This fresh Indian restaurant, just a few minutes walk from the famous museums, is no ancient monument

I’m old enough to remember, just about, the early Indian restaurants in the UK. Their main selling point was  the fact they were open after the pubs had closed and not many other places were.

Today you can still find the classic ‘Indian’ with its dansaks, dopiazas, madrases and manhood-testing vindaloos, but it’s the modern Indian restaurant that’s now the hottest ticket and heat is no longer the main attraction.

Pravaas is the new restaurant from Chef Patron Shilpa Dandekar who opened PURE Indian Cooking in Fulham, back in 2016, which I loved. So I didn’t need much, or indeed any, encouragement to try the new outpost of her excellent cooking.

It’s a compact place and elegantly decorated. Its green cloth wallcoverings, industrial lighting and cosy grey tub chairs and curved velvet banquettes are a million miles from the usual decor of an ‘Indian’ and much more Michelin style.

Even the papadoms are different. One looks like the kind of polystyrene ceiling tile that was declared a fire hazard some years ago, but is in fact made of sago and is deliciously crispy and chewy. Another is thin, like Sardinian Carta di Musica, and flavoured with fennel. Garlic tomato chutney and tempered mango chutney on the side are excellent, the former nicely fiery.

Chef offers to choose our menu, a great relief as so much sounds good that we’re otherwise marooned in indecision central, but we were going to order the Taste Of Mumbai pre-starters anyway.

Dahi sev puri, a wheat puff filled with chutneys and sweet yoghurt;  pani poori, a classic street snack of another stuffed crispy ball with chickpeas, but instead of being filled with mint water( pudina pani), here it’s coriander water, and then there’s colcannon ragda pattice – mashed potato patty, but made with colcannon, the classic Irish dish of mash with cabbage. They are all one bite wonders.

We shovel up and wolf down Patra Chaa –  colocasia leaves slathered with yoghurt, date and beautifully sour tamarind chutney, with pomegranate seeds dotted on top and onion, tomato and sev (crunchy chickpea noodles). An elevated version of a street food favourite and so moreish that we have to restrain ourselves because two proper starters appear.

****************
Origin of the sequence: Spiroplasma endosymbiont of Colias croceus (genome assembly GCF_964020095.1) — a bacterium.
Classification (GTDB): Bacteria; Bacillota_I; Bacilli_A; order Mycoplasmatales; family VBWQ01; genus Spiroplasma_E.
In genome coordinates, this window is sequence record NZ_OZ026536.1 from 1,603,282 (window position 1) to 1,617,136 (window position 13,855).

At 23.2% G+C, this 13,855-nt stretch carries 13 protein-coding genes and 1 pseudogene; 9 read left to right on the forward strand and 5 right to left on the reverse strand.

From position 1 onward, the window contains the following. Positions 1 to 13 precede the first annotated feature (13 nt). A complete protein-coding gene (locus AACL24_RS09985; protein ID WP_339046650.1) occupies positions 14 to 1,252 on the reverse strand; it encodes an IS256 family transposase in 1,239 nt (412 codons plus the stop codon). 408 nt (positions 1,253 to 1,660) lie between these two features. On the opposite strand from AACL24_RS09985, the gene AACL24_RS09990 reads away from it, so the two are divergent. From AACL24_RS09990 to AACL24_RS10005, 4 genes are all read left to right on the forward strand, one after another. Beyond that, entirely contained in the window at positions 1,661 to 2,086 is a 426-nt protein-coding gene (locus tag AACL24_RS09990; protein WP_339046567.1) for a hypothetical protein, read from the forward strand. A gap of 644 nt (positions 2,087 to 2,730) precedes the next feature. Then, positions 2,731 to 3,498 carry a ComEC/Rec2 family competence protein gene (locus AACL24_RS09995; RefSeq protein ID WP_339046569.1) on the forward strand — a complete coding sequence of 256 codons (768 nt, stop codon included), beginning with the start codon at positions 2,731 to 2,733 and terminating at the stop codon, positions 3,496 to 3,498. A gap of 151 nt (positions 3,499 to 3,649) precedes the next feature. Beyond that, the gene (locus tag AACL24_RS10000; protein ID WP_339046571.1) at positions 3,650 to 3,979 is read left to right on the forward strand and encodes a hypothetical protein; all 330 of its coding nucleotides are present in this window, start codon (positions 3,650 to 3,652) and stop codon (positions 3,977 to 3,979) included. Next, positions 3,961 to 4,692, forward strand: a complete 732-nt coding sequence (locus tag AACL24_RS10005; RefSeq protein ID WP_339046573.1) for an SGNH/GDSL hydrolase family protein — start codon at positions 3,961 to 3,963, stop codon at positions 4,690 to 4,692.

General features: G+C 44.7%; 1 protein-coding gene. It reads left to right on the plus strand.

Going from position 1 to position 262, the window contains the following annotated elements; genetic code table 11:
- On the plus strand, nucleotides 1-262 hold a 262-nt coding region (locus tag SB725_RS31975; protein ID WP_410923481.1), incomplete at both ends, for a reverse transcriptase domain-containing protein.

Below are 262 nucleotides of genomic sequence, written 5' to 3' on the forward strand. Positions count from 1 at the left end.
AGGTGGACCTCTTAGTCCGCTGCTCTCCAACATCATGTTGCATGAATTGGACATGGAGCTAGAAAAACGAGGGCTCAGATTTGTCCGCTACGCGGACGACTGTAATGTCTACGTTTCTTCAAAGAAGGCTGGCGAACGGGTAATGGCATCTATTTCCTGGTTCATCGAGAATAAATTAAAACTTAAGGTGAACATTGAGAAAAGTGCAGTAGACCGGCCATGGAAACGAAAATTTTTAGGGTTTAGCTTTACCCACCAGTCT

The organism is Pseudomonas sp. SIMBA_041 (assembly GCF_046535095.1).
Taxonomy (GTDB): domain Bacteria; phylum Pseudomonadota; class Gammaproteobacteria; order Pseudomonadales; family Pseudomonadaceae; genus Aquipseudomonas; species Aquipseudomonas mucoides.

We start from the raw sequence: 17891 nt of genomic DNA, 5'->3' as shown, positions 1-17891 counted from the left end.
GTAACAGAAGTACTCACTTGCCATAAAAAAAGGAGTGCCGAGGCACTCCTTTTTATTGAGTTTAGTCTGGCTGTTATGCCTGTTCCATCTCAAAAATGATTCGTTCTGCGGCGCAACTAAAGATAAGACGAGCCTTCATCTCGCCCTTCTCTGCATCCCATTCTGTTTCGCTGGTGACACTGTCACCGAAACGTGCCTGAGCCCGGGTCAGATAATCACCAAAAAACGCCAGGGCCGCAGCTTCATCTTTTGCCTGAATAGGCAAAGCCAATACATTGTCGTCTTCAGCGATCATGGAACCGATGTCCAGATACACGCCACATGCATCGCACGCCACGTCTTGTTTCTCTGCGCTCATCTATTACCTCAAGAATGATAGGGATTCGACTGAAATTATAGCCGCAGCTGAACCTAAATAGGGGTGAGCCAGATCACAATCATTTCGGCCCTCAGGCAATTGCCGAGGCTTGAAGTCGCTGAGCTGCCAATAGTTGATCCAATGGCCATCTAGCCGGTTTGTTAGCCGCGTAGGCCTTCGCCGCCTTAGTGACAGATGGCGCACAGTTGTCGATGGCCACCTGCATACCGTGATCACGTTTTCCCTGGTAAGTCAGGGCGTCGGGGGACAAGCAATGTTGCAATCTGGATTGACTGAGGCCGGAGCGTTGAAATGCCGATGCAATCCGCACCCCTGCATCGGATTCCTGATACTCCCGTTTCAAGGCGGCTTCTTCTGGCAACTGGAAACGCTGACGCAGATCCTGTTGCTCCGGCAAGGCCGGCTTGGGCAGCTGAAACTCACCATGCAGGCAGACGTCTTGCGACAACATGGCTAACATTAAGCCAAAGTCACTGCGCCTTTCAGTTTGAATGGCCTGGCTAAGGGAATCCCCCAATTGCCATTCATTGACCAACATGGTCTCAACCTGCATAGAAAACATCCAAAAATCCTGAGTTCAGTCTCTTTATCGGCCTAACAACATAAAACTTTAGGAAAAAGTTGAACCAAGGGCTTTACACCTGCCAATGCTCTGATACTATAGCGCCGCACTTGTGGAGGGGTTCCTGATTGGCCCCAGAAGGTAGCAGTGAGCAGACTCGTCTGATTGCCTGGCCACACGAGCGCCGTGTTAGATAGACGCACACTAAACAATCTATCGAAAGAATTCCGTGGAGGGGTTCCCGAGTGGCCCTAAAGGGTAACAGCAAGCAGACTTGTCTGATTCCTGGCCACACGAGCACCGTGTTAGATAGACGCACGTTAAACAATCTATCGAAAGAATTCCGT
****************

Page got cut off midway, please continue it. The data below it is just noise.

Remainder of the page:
Lamb Galouti Kebab  is a smoked lamb kebab with a cashew paste, cranberry chutney on layered flaky bread and is wonderfully moist and juicy, minced lamb can dry out very easily. The sweet nut paste works very well against the tart cranberry.

A Wasabi Chicken Tikka –  chicken thigh marinated in fresh wasabi, cheese, cream, fenugreek leaves, and cardamom is very unique. Fresh wasabi has little of the eye watering fire of the ubiquitous luminous green paste and a lot more of the flavour of its coarse cousin the horseradish. Full marks here too for using chicken thigh and not breast, it has far more taste.

Our highlight out of all the main dishes that follow has to be the Venison Dalcha, a slow cooked venison rack, sat next to a kind of pearl barley and lentils timbale with black garlic pickle. The meat is superb, tender and perfectly cooked and subtly, but effectively, spiced.

After that we don’t perhaps need the Prawn Balchao, prawns cooked with a hint of  dry chilli, some cinnamon, black peppers, cloves and vinegar but we love it. The prawns are so plump and perfect and the chilli heat is just peeking pleasantly out. The vinegar and cloves add a lovely complexity, vinegar being an original part of Vindaloo before that dish became synonymous with pain

With these superb dishes we’ve had Lasooni Palak, creamed spinach with brown garlic and dry fenugreek leaves. Something that looks innocent but which we found wickedly moreish with the parathas and garlic nan to scoop it up, plus we had one of my must haves – Dal Makhani – black lentils slow cooked overnight. I have had this dish in so many restaurants, but this is the best so far. I think one secret is not to add too much cream.

We had some rice of course, saffron yellow ‘witches fingers’, as good basmati always should be.

Stuffed to the gills we still tried desserts of gulab jamun and red currants baked with almond cream and vanilla ice cream and a Jackfruit Crème Brulé with  jalebi and raspberry caviar. The gulab jaman was a high concept take on the standard and was not as sweet and rich as usual, which was a blessing, the red currants adding a sharp balance.

Jackfruit is one of those things that had a vegan moment in the sun a while back, being used everywhere when picked young as a kind of pulled pork replacement. Mature it has a kind of mango -ish flavour. I love creme brulee and this variation was clever and novel.

In fact every dish was exciting, flavoursome and beautifully presented by staff who were clearly engaged and knowledgeable. This is fine Indian dining done with charm and isn’t at all expensive for what it is or where it is. It may be a ‘local curry house’ but it’s a very long way from being just that.

Images from Pravaas

3 Glendower Pl, South Kensington, London SW7 3DU

020 3161 7641

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